I will be honest, I feel at my core, English, even though I have now done more of my growing up in America! My daughter, because of emigrating here when she was 16 months, does not have such a challenge in being American. For her it is more of a challenge to keep alive her Chinese culture, or keep the desire alive to participate in her Chinese roots while living her American life.
Then there is the English part. My daughter calls her grandmother's house in England 'home'. She loves England and Ireland. When she first started speaking English, she pronounced words with a 'proper English' accent! When she first started writing she used certain English words and English spelling. I will be honest, there was part of me that was happy that she was learning to speak 'proper English'. My daughter who was born in China and lives in America is speaking her adopted mother's English!. It was a validation to me that we were deeply connected. I also love creating with words and I love the English language and no excuses, I recognize, I have a strong judgement and prejudice about how many ‘Americans’ bludgeon their way through the beauty of putting words together to communicate! So, taking all this into consideration, when the teachers started to mark words as mis-spelled and my daughter got comments from class mates about how she had a wrong pronounciation and laughed, I took it personally!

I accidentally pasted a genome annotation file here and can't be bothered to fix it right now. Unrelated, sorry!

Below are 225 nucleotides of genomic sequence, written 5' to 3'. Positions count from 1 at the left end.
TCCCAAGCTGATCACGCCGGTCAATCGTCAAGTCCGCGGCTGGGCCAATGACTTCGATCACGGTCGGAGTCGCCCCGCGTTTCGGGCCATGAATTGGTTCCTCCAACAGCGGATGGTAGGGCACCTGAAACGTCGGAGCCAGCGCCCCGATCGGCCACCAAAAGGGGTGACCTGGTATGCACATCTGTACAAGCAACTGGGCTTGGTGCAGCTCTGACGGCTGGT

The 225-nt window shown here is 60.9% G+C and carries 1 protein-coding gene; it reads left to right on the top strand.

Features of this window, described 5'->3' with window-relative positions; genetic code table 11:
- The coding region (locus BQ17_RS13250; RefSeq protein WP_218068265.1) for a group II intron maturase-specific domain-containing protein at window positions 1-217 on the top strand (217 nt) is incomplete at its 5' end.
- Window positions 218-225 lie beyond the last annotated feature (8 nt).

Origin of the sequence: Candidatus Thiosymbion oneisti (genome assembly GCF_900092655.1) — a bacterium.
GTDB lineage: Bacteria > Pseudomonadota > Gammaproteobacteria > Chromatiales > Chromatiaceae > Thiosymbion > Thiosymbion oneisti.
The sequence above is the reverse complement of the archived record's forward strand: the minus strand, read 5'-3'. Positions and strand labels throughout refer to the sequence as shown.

Fortunately, it did not take me long to recognize my own part in this mix of judgement and prejudice and how my own attachment to ‘being English and proper’ was causing a potentially painful situation for my daughter.
Now, my daughter writes and speaks American- English because that is how everyone else communicates in her environment at school. At home and in England she takes on English words spontaneously while speaking American, and gets affectionately irate with me when I correct her grammar!.
To reciprocate, she is now teaching me the language of texting – abbreviated communication - and I have to admit part of me is enjoying it!
I still love my Birth place, England and I consider America my home, the place where I have spent a longer period of time in my adult life, growing up. I have at times a love - hate relationship with both my Adopted country and my Birth country and the integration of both these cultural identities continues.